Article 64 – Catechism of the Catholic Church Series

Paragraphs 717–730 Spirit-In the Fullness of Time

This section of the Catechism opens with several Gospel personalities being considered, including John the Baptist, his mother Elizabeth, as well as, Jesus and his mother Mary. Elizabeth and Mary were cousins which means that Jesus and John were second cousins.

To summarize, when both women were pregnant, Mary went to visit her cousin Elizabeth. The unborn Christ gave his unborn precursor, John, the great gift of sanctifying grace. Our Catholic faith tells us that grace increased daily in John’s soul. His later life of penance and heroic virtue allowed this sanctifying grace to increase in strength. It vivified John’s strong character and illumined his brilliant personality. His fiery eloquence helped draw crowds into the desert to see him, hear him and heed his call to repentance. It inspired the virtue of fortitude that helped John rebuke Herod for his adultery, and endure the hardship of prison and finally martyrdom.

Thus we understand how the Evangelists Saint John and Saint Luke can say: “There was a man sent from God, whose name was John” ( Jn 1:6) and John was “filled with the Holy Spirit even from his mother’s womb” ( Lk 1:15, 41 ). In fact, John was “filled with the Holy Spirit” by Christ himself, whom the Virgin Mary had just conceived by the Holy Spirit. “Mary’s visitation to Elizabeth thus became a visit from God to his people,” even though both the Son of God and his cousin John remained unborn (ccc 717). “John the Baptist is more than a prophet,” the Catechism tells. “In John, the precursor, the Holy Spirit completes the work of [making] ready a people prepared for the Lord” (ccc 718). In him, the Holy Spirit concludes his speaking through the prophets. “John completes the cycle of prophets begun by Elijah” (ccc 719). The fire of the

Spirit dwells in John the Baptist and makes him the forerunner of the coming Lord. In the mother of Jesus, we likewise see God’s hand at work. “Mary, the all-holy ever-virgin Mother of God, is the masterwork of the mission of the Son and the Spirit in the fullness of time. For the first time in the plan of salvation and because his Spirit had prepared her, the Father found the dwelling place where his Son and his Spirit could dwell among us” (ccc 721). In Mary, who “by sheer grace, conceived without sin … the most humble of creatures,” (ccc 722), the Holy Spirit: “… fulfills the plan of the Father’s loving goodness. Through the Holy Spirit, the Virgin conceives and gives birth to the Son of God. By the Holy Spirit’s power and her faith, her virginity became uniquely fruitful” (ccc 723). “… manifests the Son of the Father, now become the Son of the Virgin. She is the burning bush of the definitive theophany. Filled with the Holy Spirit she makes the Word visible in the humility of his flesh. It is to the poor and the first representatives of the gentiles that she makes him known” (ccc 724). “… begins to bring humanity, the objects of God’s merciful love, into communion with Christ. And the humble are always the first to accept him: shepherds, magi, Simeon and Anna, the bride and groom at Cana, and the first disciples” (ccc 725). At the conclusion of the Holy Spirit’s mission, “Mary became the Woman, the new Eve [‘mother of the living’], the mother of the ‘whole Christ.’ As such, she was present with the Twelve, who ‘with one accord devoted themselves to prayer,’ at the dawn of the ‘end time’ which the Spirit was to inaugurate on the morning of Pentecost with the manifestation of the Church” (ccc 726).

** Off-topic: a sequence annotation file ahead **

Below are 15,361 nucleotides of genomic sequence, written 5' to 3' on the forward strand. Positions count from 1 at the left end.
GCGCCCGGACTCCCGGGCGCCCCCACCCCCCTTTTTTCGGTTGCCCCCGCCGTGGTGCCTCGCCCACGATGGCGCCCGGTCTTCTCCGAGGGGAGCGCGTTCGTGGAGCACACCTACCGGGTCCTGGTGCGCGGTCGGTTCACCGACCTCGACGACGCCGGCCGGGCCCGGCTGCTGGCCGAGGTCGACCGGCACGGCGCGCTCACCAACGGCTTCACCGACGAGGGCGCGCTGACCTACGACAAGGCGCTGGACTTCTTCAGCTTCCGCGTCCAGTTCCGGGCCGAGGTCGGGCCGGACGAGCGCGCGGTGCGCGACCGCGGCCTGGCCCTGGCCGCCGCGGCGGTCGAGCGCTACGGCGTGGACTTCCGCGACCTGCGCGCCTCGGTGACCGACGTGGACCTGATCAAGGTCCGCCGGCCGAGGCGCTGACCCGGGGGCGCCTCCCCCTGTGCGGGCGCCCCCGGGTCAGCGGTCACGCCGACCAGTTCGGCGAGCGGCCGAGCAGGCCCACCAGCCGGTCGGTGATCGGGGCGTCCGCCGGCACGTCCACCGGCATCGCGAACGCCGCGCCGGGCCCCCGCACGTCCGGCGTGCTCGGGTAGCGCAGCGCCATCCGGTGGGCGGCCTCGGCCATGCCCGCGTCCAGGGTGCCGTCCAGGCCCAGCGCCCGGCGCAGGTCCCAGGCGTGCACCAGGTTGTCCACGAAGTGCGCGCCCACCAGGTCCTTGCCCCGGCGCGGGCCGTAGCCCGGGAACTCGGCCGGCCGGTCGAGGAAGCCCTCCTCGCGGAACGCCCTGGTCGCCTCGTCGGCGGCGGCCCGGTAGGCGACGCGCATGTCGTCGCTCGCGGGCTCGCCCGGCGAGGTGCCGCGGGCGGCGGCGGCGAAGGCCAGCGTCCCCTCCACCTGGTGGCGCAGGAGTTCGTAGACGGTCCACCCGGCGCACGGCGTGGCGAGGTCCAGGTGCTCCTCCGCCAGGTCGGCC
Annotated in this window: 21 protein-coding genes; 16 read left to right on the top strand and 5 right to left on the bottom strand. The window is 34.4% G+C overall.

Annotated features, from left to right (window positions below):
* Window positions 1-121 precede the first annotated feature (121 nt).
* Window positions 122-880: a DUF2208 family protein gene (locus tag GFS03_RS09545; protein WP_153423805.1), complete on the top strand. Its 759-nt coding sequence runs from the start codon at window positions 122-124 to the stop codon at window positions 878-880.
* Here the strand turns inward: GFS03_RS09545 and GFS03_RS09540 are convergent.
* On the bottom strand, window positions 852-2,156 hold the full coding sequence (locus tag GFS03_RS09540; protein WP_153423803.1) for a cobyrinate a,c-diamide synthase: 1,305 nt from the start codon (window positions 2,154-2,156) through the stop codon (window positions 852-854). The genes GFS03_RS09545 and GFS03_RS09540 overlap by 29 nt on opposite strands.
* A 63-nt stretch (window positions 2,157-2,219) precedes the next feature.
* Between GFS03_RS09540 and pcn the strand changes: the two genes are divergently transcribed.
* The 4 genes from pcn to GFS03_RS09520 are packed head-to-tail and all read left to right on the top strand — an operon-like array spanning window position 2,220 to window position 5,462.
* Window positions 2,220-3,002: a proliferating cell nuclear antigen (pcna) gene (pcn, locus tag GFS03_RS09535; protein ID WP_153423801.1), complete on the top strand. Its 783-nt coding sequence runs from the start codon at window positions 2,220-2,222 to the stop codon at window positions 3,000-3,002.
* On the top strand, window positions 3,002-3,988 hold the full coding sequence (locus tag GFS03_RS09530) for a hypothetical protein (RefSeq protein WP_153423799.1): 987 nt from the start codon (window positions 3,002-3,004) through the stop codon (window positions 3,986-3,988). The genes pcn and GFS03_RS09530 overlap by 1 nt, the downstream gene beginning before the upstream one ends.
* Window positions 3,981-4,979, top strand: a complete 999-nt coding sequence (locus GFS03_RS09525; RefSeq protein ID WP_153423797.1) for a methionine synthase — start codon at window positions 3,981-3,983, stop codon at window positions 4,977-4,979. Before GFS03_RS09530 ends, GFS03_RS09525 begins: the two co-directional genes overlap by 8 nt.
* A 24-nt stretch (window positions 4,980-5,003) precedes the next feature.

Finally, we learn in this section of the Catechism that “Christ’s whole work is in fact a joint mission of the Son and the Holy Spirit” (ccc 727), even though “Jesus does not reveal the Holy Spirit fully, until he himself has been glorified through his Death and Resurrection” (ccc 728). Nevertheless, he makes reference to the Holy Spirit often throughout his earthly ministry. For example,

he made reference to the Holy Spirit in his conversation with Nicodemus (see John 3:5-8). He also made reference to the Holy Spirit in his conversation with the Samaritan woman (see John 4:10,14, 23-24), at the feast of Tabernacles (see John 7:37-39), to his disciples in connection to prayer (see Luke 11:13), and with the witness his disciples will have to bear (see Matthew 10:19-20). Most especially, Jesus makes reference to the Holy Spirit in his teaching of the multitudes, when he revealed that his own flesh will be food for the life of the world (see John 6:27,51,62-63).

Thus, the mission of Christ and the Spirit becomes the mission of the Church and therefore our mission: “As the Father has sent me, even so I send you” (Jn 22:21). To say it another way, “the Church’s mission is not an addition to that of Christ and the Holy Spirit, but is its sacrament” (ccc 738). This does not mean that “the Church’s mission” is added to the seven sacraments and somehow becomes an eighth sacrament of the Church. Rather it is described as a kind of “sacrament” insofar the Church’s mission flows from the divine Persons of Christ and the Holy Spirit in a similar way as the “Holy and sanctifying Spirit” flows to us, “the members of his Body,” through “the Church’s sacraments” (ccc 739).

This portion of the Catechism concludes with the words: “In her whole being and in all her members, the Church is sent to announce, bear witness, make present, and spread the mystery of the communion of the Holy Trinity” (ccc 738). In short, “the mission of Christ and the Holy Spirit is brought to completion in the Church, which is the Body of Christ and the Temple of the Holy Spirit” (ccc 737).

Father Hillier serves as Assistant Chancellor of the Diocese of Metuchen